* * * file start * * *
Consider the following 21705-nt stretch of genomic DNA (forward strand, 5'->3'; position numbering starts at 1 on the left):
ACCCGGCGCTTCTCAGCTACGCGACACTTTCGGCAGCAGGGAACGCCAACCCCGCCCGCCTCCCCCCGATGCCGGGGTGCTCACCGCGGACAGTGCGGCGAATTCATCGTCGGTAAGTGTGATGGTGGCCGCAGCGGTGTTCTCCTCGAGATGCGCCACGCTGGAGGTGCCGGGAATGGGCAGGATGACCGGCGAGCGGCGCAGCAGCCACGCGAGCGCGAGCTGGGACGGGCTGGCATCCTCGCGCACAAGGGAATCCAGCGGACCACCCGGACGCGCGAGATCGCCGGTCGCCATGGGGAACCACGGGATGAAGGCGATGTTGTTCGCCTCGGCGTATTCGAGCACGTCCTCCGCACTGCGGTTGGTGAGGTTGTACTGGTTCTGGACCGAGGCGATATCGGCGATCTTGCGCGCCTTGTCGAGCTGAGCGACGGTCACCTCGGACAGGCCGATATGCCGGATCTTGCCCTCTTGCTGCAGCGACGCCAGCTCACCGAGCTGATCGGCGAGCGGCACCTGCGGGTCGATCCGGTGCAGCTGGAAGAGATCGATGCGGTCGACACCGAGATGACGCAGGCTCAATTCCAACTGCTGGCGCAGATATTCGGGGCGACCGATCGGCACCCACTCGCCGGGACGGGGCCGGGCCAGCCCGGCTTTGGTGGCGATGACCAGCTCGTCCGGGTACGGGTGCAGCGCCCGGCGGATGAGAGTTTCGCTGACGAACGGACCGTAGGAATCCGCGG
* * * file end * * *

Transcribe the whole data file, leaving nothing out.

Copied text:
Consider the following 21705-nt stretch of genomic DNA (forward strand, 5'->3'; position numbering starts at 1 on the left):
ACCCGGCGCTTCTCAGCTACGCGACACTTTCGGCAGCAGGGAACGCCAACCCCGCCCGCCTCCCCCCGATGCCGGGGTGCTCACCGCGGACAGTGCGGCGAATTCATCGTCGGTAAGTGTGATGGTGGCCGCAGCGGTGTTCTCCTCGAGATGCGCCACGCTGGAGGTGCCGGGAATGGGCAGGATGACCGGCGAGCGGCGCAGCAGCCACGCGAGCGCGAGCTGGGACGGGCTGGCATCCTCGCGCACAAGGGAATCCAGCGGACCACCCGGACGCGCGAGATCGCCGGTCGCCATGGGGAACCACGGGATGAAGGCGATGTTGTTCGCCTCGGCGTATTCGAGCACGTCCTCCGCACTGCGGTTGGTGAGGTTGTACTGGTTCTGGACCGAGGCGATATCGGCGATCTTGCGCGCCTTGTCGAGCTGAGCGACGGTCACCTCGGACAGGCCGATATGCCGGATCTTGCCCTCTTGCTGCAGCGACGCCAGCTCACCGAGCTGATCGGCGAGCGGCACCTGCGGGTCGATCCGGTGCAGCTGGAAGAGATCGATGCGGTCGACACCGAGATGACGCAGGCTCAATTCCAACTGCTGGCGCAGATATTCGGGGCGACCGATCGGCACCCACTCGCCGGGACGGGGCCGGGCCAGCCCGGCTTTGGTGGCGATGACCAGCTCGTCCGGGTACGGGTGCAGCGCCCGGCGGATGAGAGTTTCGCTGACGAACGGACCGTAGGAATCCGCGG